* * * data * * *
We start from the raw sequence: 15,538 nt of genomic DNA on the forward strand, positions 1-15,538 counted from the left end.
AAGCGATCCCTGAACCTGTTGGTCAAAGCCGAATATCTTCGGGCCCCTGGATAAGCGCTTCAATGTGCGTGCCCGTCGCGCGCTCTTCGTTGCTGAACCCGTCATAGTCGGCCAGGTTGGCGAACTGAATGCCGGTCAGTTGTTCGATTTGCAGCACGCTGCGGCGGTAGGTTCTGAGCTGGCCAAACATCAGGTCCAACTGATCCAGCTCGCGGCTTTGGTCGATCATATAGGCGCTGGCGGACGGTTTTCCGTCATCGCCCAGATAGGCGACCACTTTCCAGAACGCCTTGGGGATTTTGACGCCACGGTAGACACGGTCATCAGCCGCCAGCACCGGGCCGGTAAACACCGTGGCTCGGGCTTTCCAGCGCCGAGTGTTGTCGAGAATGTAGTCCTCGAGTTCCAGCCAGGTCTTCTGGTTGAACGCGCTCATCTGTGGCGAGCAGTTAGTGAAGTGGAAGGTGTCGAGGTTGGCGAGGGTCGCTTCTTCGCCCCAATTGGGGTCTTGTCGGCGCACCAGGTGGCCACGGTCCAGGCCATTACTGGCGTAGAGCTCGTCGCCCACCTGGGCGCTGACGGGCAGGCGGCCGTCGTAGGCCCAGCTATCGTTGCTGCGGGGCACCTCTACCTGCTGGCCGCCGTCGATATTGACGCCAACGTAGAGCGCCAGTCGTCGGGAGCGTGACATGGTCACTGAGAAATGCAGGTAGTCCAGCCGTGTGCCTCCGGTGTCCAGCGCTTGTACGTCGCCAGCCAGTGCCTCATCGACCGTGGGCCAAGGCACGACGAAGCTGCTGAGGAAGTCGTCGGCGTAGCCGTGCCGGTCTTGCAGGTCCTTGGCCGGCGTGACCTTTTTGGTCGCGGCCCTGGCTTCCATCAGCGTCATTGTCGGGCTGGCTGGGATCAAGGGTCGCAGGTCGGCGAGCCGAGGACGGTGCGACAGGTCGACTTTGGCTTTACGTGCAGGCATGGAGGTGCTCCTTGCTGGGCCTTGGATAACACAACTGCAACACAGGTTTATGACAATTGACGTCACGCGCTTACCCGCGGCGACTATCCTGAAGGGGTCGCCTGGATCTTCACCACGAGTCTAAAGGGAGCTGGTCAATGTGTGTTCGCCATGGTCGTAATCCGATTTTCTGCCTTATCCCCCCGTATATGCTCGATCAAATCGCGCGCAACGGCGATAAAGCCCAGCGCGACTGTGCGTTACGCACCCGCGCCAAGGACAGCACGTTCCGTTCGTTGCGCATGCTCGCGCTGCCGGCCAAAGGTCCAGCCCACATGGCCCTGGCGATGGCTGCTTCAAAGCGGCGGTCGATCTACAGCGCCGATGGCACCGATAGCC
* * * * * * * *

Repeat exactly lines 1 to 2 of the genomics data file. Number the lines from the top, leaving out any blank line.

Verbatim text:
We start from the raw sequence: 15,538 nt of genomic DNA on the forward strand, positions 1-15,538 counted from the left end.
AAGCGATCCCTGAACCTGTTGGTCAAAGCCGAATATCTTCGGGCCCCTGGATAAGCGCTTCAATGTGCGTGCCCGTCGCGCGCTCTTCGTTGCTGAACCCGTCATAGTCGGCCAGGTTGGCGAACTGAATGCCGGTCAGTTGTTCGATTTGCAGCACGCTGCGGCGGTAGGTTCTGAGCTGGCCAAACATCAGGTCCAACTGATCCAGCTCGCGGCTTTGGTCGATCATATAGGCGCTGGCGGACGGTTTTCCGTCATCGCCCAGATAGGCGACCACTTTCCAGAACGCCTTGGGGATTTTGACGCCACGGTAGACACGGTCATCAGCCGCCAGCACCGGGCCGGTAAACACCGTGGCTCGGGCTTTCCAGCGCCGAGTGTTGTCGAGAATGTAGTCCTCGAGTTCCAGCCAGGTCTTCTGGTTGAACGCGCTCATCTGTGGCGAGCAGTTAGTGAAGTGGAAGGTGTCGAGGTTGGCGAGGGTCGCTTCTTCGCCCCAATTGGGGTCTTGTCGGCGCACCAGGTGGCCACGGTCCAGGCCATTACTGGCGTAGAGCTCGTCGCCCACCTGGGCGCTGACGGGCAGGCGGCCGTCGTAGGCCCAGCTATCGTTGCTGCGGGGCACCTCTACCTGCTGGCCGCCGTCGATATTGACGCCAACGTAGAGCGCCAGTCGTCGGGAGCGTGACATGGTCACTGAGAAATGCAGGTAGTCCAGCCGTGTGCCTCCGGTGTCCAGCGCTTGTACGTCGCCAGCCAGTGCCTCATCGACCGTGGGCCAAGGCACGACGAAGCTGCTGAGGAAGTCGTCGGCGTAGCCGTGCCGGTCTTGCAGGTCCTTGGCCGGCGTGACCTTTTTGGTCGCGGCCCTGGCTTCCATCAGCGTCATTGTCGGGCTGGCTGGGATCAAGGGTCGCAGGTCGGCGAGCCGAGGACGGTGCGACAGGTCGACTTTGGCTTTACGTGCAGGCATGGAGGTGCTCCTTGCTGGGCCTTGGATAACACAACTGCAACACAGGTTTATGACAATTGACGTCACGCGCTTACCCGCGGCGACTATCCTGAAGGGGTCGCCTGGATCTTCACCACGAGTCTAAAGGGAGCTGGTCAATGTGTGTTCGCCATGGTCGTAATCCGATTTTCTGCCTTATCCCCCCGTATATGCTCGATCAAATCGCGCGCAACGGCGATAAAGCCCAGCGCGACTGTGCGTTACGCACCCGCGCCAAGGACAGCACGTTCCGTTCGTTGCGCATGCTCGCGCTGCCGGCCAAAGGTCCAGCCCACATGGCCCTGGCGATGGCTGCTTCAAAGCGGCGGTCGATCTACAGCGCCGATGGCACCGATAGCC